Rep. Randy Neugebauer (R-TX), who chairs the House Subcommittee on Oversight and Investigations in the House Financial Services committee, writes up a hatchet job on the Consumer Financial Protection Bureau in today’s Wall Street Journal. He’s really concerned about the CFPB’s salary structure:
Pursuant to the Dodd-Frank Act, the bureau’s director may set and adjust employee pay to be comparable to the compensation and benefits provided by the Fed. This means the bureau’s employees are paid outside of the traditional government scale.
A review of the bureau’s salaries as of Aug. 28, 2012, reveals that approximately 60% of its 958 employees make more than $100,000 a year. Five percent of its employees are out-earning U.S. cabinet secretaries by raking in $200,000 or more annually. The director’s secretary alone is paid $165,139 a year.
I look at hardworking Americans—who make a median annual salary of $50,054—and I wonder: Why is it necessary for a government agency, let alone one that was created to assist and protect consumers, to pay the majority of its employees six-figure salaries?
Neugebauer’s real beef is that Congress doesn’t control of the CFPB’s budget, which comes out of the Federal Reserve. This is actually a frivolous and revealing complaint. CFPB still is subject to fairly rigorous GAO oversight and the agency has passed all audits. Furthermore, Arthur Wilmarth of George Washington University Law School has explained that CFPB’s structure is no different from other federal agencies in the financial regulatory sphere, like the Federal Housing Finance Agency and the Office of the Comptroller of the Currency. Those agencies do not have micromanaged budgets approved by Congress. In fact, with FHFA Republicans wanted an independent budget structure so that it would not be subject to undermining…. by Congress. The clear goal of Neugebauer and his Republican allies is to control and intimidate CFPB through the power of the purse. Neugebauer is asking for powers over CFPB that Congress holds over few other agencies, if any, especially considering the objections to staff salaries.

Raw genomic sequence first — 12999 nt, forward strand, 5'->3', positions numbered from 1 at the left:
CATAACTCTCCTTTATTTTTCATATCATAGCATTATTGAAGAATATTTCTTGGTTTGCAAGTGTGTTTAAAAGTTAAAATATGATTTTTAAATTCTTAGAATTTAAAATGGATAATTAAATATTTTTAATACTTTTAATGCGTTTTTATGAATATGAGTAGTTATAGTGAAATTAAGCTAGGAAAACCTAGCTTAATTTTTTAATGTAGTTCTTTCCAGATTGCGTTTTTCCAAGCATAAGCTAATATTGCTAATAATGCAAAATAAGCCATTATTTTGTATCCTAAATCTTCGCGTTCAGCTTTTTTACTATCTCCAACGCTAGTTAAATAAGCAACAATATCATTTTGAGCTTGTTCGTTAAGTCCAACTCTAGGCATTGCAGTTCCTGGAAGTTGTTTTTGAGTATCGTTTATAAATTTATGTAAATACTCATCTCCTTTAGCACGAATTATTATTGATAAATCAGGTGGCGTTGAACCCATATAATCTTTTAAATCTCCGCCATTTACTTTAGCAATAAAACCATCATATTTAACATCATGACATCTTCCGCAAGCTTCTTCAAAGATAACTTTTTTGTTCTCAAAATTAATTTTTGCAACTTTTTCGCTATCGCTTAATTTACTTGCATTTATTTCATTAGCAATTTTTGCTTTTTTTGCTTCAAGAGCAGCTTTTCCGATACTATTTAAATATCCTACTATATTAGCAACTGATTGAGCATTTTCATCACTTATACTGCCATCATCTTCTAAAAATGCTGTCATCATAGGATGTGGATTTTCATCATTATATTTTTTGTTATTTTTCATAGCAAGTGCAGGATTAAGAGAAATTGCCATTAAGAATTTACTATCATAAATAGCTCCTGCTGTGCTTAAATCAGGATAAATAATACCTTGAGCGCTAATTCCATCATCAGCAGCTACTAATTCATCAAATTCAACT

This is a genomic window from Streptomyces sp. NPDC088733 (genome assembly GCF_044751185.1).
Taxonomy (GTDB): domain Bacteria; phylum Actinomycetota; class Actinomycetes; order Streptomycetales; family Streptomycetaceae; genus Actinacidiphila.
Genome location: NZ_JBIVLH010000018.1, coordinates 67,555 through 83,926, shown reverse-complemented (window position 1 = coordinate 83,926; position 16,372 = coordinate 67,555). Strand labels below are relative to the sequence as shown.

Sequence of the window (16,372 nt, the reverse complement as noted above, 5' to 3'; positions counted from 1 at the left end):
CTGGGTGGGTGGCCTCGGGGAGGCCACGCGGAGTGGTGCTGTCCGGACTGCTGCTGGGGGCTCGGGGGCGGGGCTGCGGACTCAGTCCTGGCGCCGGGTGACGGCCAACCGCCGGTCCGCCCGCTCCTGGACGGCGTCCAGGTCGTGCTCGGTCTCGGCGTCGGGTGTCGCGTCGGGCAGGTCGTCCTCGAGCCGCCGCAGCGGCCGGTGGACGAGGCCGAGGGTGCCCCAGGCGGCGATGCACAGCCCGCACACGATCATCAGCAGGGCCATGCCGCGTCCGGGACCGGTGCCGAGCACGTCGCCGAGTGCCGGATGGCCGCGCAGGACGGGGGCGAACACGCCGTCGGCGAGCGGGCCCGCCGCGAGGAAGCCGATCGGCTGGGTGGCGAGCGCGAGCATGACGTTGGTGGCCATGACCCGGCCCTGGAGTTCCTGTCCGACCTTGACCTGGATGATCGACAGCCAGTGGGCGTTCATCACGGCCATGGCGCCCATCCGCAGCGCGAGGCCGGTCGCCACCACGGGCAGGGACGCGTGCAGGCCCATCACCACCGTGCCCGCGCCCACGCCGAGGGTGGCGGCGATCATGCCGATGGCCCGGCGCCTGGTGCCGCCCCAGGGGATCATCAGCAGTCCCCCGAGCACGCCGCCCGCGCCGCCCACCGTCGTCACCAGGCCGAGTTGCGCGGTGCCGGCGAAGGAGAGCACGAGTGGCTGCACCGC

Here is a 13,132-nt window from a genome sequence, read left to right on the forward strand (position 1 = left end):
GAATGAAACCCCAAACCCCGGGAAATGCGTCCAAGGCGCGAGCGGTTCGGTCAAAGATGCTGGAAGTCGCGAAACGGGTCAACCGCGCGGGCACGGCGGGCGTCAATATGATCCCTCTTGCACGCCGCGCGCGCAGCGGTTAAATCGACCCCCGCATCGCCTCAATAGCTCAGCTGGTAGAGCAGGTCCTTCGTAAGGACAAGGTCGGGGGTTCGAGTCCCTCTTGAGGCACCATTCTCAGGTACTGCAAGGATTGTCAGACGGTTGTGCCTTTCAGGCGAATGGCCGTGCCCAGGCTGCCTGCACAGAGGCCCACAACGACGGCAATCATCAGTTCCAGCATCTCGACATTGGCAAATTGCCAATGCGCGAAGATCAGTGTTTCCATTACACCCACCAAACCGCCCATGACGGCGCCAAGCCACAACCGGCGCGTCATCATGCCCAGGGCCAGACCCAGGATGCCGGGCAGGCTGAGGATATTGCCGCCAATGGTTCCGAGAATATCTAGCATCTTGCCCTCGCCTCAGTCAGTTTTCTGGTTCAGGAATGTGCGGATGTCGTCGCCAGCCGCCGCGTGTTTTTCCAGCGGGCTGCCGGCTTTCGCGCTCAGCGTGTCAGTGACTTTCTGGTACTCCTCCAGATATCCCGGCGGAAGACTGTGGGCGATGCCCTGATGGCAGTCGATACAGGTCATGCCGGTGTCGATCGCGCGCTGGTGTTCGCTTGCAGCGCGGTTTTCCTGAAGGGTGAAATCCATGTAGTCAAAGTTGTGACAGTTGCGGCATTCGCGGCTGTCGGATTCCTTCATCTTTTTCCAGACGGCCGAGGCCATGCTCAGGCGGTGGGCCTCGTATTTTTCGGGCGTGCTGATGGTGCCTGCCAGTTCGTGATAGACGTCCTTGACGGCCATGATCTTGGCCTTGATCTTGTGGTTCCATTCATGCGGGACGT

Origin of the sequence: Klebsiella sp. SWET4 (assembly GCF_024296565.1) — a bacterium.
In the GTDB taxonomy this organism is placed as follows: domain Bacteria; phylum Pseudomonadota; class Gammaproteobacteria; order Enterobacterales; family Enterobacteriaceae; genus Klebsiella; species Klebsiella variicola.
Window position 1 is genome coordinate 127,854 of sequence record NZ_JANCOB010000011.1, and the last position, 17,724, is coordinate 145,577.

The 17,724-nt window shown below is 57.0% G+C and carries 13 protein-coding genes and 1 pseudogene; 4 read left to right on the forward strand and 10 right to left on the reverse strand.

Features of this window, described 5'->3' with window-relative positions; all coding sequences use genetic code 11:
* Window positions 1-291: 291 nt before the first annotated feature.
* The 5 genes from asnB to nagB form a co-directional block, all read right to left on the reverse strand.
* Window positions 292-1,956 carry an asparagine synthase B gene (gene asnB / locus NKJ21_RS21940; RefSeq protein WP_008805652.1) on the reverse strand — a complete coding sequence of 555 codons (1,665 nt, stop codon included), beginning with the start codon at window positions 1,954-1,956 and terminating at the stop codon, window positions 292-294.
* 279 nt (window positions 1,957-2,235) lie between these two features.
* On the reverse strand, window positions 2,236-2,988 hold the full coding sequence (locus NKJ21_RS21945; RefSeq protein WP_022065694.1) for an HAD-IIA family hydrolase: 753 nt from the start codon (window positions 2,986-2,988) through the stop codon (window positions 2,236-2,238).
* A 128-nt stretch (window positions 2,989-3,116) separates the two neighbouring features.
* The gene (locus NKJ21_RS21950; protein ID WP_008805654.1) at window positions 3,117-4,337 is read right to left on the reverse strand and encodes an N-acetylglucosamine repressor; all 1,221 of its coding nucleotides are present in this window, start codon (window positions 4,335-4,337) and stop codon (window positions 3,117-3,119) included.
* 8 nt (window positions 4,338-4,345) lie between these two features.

Turning to those, I would say that this is actually among the smarter things that CFPB has done. One of the major problems with the financial regulatory apparatus is the simple fact that regulators can make much more on Wall Street than they ever could make regulating it. The agencies cannot afford top talent, and so you have people of middling quality trying to police the best and the brightest in the world, paid top dollar for their services on Wall Street. So the proper comparison is not to the median income earner, but to the average financial executive on Wall Street. Closing that gap is desirable.
CFPB’s funding structure allows them to step outside these constraints and actually pay for talent. Maybe we won’t see as much turnover as we do at other agencies as a result. Maybe we’ll get less of a revolving door. Maybe people will get fairly compensated for work protecting the American people rather than over-compensated for ripping them off.
Salaries are really a blip in the larger budgetary scheme of things. Neugebauer gives the game away when he criticizes the CFPB for providing “consumer information in 187 languages (including Tamil and Somali).” He doesn’t want a functional, full-service agency protecting consumers. It’s just too “costly” to him. Or more to the point, it’s spending its money on the wrong priorities.